Lack of Breast Scans for Women Over 70 is Costing Lives
MPs have expressed concerns that many older women are dying needlessly because of the lack of routine breast cancer screening for this age group. The All-Party Parliamentary Group on Breast Cancer says that an age-bias in the NHS is preventing too many older women from getting the treatment they need.
Tory MP Steve Brine, chairman of the group, says that the lack of screening offered to women over the age of 70 has led many to wrongly believe that once they reach this age, they are unlikely to develop the disease.
The statistics show that there is a slight decline in the risk of developing breast cancer when women reach their 70s. In the UK, there are 8,300 cases of breast cancer a year in women in their 70s, compared to 12,800 women in their 60s and 10,600 in their 50s. However, those in their 70s are more likely to die from the disease because it is more often diagnosed in the late stages, making treatment more difficult.
The NHS invites women for mammograms every three years between the ages of 50 and 70. While women above this age can still have a mammogram for free, they will not be invited for one and will only have one if they use their own initiative to find a clinic and book an appointment. Unfortunately, there are not many from this age group who do so, and it has been suggested that older women are less mindful of the symptoms of breast cancer, and therefore less likely to notice for themselves the signs that an examination is needed.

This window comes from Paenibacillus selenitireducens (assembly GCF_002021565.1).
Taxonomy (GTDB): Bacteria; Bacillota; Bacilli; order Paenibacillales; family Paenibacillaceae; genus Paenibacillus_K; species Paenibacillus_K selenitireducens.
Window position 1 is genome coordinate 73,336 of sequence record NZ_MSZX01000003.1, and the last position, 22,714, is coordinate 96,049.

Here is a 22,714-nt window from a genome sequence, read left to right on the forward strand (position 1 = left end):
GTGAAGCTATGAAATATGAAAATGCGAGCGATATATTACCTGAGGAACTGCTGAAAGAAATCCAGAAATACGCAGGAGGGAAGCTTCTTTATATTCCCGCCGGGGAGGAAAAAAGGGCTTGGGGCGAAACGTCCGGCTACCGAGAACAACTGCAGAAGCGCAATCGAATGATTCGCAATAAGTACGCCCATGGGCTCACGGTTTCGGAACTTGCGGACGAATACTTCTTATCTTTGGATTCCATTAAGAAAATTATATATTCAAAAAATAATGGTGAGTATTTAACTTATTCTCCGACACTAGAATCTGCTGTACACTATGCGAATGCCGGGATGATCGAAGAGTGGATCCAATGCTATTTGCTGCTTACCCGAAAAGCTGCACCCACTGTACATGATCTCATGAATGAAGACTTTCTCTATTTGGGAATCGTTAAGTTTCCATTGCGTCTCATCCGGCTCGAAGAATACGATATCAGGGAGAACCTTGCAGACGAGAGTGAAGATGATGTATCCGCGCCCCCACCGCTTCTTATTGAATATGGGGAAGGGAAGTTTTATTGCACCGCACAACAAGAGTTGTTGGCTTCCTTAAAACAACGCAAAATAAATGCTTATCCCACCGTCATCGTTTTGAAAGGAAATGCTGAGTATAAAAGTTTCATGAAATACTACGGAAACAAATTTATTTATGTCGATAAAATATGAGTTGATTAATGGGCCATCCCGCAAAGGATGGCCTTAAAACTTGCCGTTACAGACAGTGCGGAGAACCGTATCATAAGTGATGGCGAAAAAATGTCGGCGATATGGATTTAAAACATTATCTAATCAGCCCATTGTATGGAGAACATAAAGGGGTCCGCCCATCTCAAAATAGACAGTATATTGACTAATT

“We are concerned at the slow pace of change,” Brine says. “Whilst some progress has been made, there is still a lot of work to do in ensuring that older people with breast cancer receive the care, treatment and support that is most appropriate to them. Women should be given treatment on their fitness, not their age.”
“Too often, older people don’t get treatment when they need it,” says Dr Fran Woodard of Macmillan Cancer Support. “Also, older women are more likely to have the perception that they are wasting a doctor’s time, which means they can delay visiting a doctor and are therefore more likely to be diagnosed later.”